Ted Cruz vows to deport Irish immigrant ‘Tommy O’Malley’

‘Half-Irish’ Republican presidential hopeful outlines plans for undocumented Irish in US

Republican White House hopeful Ted Cruz has vowed to hunt down illegal Irish immigrant "Tommy O'Malley" and deport him as an example of how he would deal with "undocumented" immigrants if he were elected president.

Mr Cruz was questioned about his deportation plans for an estimated illegal 12 million immigrants during a Monday night appearance on The O'Reilly Factor, the Fox News programme hosted by commentator Bill O'Reilly.

The Texas senator, who is running second in the Republican presidential polls behind billionaire Donald Trump, said that, as president, he would send federal agents to track down undocumented immigrants in their homes.

The conservative senator said that, like Mr Trump, he would round up and forcibly deport illegal immigrants but, unlike the businessman, would not let them re-enter the country if they had broken US immigration laws.


Pressing Mr Cruz to elaborate on his policy during the programme, Mr O’Reilly put to him a scenario involving a fictional illegal immigrant originally from Co Cork who has settled with his family in New York State, and how he would deal with that immigrant if Mr Cruz was president.

"So Tommy O'Malley from Co Cork in Ireland is over here and he overstays his visa and he has got a couple of kids and he has settled into Long Island, and you, President Cruz, are going to send the Feds to his house, take him out and put him on a plane back to Ireland?" asked O'Reilly.

“You better believe it,” Mr Cruz replied. “Right now, we actually can’t do that because we don’t have a biometric exit-entry system so we don’t know when, in your example, Tommy goes home.”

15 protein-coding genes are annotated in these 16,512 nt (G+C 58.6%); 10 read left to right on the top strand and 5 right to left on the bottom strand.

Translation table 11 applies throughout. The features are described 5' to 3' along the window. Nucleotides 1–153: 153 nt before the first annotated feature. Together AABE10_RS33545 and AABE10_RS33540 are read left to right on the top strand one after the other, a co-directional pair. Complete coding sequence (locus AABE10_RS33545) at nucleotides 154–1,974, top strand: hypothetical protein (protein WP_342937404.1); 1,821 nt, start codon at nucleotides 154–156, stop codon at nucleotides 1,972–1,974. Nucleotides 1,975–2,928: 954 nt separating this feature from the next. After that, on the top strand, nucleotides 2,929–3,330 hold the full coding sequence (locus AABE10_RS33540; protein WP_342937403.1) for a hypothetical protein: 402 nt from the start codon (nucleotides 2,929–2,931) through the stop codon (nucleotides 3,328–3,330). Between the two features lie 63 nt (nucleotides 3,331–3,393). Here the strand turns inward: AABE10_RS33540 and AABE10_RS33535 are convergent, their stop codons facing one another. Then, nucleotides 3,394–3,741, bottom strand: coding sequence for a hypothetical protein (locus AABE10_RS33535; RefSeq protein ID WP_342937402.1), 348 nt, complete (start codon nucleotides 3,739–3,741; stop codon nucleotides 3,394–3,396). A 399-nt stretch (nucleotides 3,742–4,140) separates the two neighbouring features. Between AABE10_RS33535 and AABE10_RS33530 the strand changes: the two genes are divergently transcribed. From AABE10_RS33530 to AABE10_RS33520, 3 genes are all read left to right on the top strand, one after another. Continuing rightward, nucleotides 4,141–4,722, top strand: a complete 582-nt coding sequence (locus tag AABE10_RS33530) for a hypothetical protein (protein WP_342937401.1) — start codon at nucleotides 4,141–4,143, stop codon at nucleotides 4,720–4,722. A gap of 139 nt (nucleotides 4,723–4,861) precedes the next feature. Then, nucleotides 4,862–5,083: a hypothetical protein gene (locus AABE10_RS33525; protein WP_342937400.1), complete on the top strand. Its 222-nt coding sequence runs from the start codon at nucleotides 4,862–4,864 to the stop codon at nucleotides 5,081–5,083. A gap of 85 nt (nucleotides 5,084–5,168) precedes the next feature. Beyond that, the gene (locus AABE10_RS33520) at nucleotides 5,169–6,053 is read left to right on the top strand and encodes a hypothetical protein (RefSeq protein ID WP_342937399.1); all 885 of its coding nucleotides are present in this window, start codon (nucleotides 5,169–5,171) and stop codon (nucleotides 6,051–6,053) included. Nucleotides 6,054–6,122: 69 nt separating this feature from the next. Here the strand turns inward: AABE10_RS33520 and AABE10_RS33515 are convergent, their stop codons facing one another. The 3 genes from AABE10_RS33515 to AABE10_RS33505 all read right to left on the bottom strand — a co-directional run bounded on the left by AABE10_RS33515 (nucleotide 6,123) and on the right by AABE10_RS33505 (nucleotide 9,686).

O’Reilly challenged the senator’s proposals, saying that a US federal court would likely block him from “taking Mr O’Malley and putting him on a plane because of due process”.

“I spent my entire life as a constitutional lawyer,” said the Texan in response. “So federal law right now requires a biometric exit-entry system on visas. The Obama administration refuses to enforce federal law.

“As president I will put that in place so we will know the day someone overstays their visa and be able to send law enforcement to apprehend them and send them home.”

Mr Cruz said that in contrast to Mr Trump and Florida senator Marco Rubio, his main Republican Party rivals in the race to the White House, he would enforce existing law and block deported illegal immigrants from entering the country again.

“I think Donald Trump and Marco Rubio are wrong to drive down wages and take away Americans’ jobs by giving 12 million people here illegally US citizenship. That is not consistent with American law,” said Mr Cruz.

The 45-year-old first-term senator was speaking on a subject on which the leading Republican contenders have hardened their stances in response to Mr Trump’s nationalist, anti-immigrant rhetoric and policies that have helped him win two of the first three presidential nominating contests.

It is not known how many so-called undocumented Irish are living in the US but the Irish Government and Irish-American immigration activists have put the figure at in the region of 50,000.

Mr Cruz, the Canadian-born son of a Cuban immigrant and an American mother with Irish and Italian roots, has referred in stump speeches on the campaign trail to the "legendary Irish wit" of his political hero Ronald Reagan.

Asked by The Irish Times at a campaign stop at a farm last month in Osceola in rural Iowa whether he, like Reagan, tries to use this Irish trait to his advantage in political life, Mr Cruz said: "I certainly do my best. Being half-Irish, that is a part I need to channel more and more every day."

Simon Carswell

Simon Carswell

Simon Carswell is The Irish Times’s Public Affairs Editor and former Washington correspondent